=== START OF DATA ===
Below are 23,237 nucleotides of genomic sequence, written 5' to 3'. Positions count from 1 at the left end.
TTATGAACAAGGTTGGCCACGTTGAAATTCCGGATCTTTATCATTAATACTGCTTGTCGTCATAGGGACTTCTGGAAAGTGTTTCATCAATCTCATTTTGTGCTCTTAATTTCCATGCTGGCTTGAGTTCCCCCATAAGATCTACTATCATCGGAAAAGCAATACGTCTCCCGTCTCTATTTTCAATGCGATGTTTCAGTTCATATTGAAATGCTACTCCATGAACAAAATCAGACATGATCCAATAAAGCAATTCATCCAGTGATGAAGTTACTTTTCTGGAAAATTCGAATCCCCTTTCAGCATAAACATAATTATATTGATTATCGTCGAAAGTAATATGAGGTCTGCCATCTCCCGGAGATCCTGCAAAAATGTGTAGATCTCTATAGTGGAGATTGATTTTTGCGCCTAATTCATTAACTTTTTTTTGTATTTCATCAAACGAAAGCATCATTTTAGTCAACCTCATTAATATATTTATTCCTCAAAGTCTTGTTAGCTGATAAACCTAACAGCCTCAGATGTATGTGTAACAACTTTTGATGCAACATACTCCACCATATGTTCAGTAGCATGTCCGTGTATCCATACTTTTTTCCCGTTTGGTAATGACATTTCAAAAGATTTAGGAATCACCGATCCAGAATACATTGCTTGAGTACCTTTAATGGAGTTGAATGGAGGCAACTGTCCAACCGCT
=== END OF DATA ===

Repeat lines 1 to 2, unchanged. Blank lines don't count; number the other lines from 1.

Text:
Below are 23,237 nucleotides of genomic sequence, written 5' to 3'. Positions count from 1 at the left end.
TTATGAACAAGGTTGGCCACGTTGAAATTCCGGATCTTTATCATTAATACTGCTTGTCGTCATAGGGACTTCTGGAAAGTGTTTCATCAATCTCATTTTGTGCTCTTAATTTCCATGCTGGCTTGAGTTCCCCCATAAGATCTACTATCATCGGAAAAGCAATACGTCTCCCGTCTCTATTTTCAATGCGATGTTTCAGTTCATATTGAAATGCTACTCCATGAACAAAATCAGACATGATCCAATAAAGCAATTCATCCAGTGATGAAGTTACTTTTCTGGAAAATTCGAATCCCCTTTCAGCATAAACATAATTATATTGATTATCGTCGAAAGTAATATGAGGTCTGCCATCTCCCGGAGATCCTGCAAAAATGTGTAGATCTCTATAGTGGAGATTGATTTTTGCGCCTAATTCATTAACTTTTTTTTGTATTTCATCAAACGAAAGCATCATTTTAGTCAACCTCATTAATATATTTATTCCTCAAAGTCTTGTTAGCTGATAAACCTAACAGCCTCAGATGTATGTGTAACAACTTTTGATGCAACATACTCCACCATATGTTCAGTAGCATGTCCGTGTATCCATACTTTTTTCCCGTTTGGTAATGACATTTCAAAAGATTTAGGAATCACCGATCCAGAATACATTGCTTGAGTACCTTTAATGGAGTTGAATGGAGGCAACTGTCCAACCGCT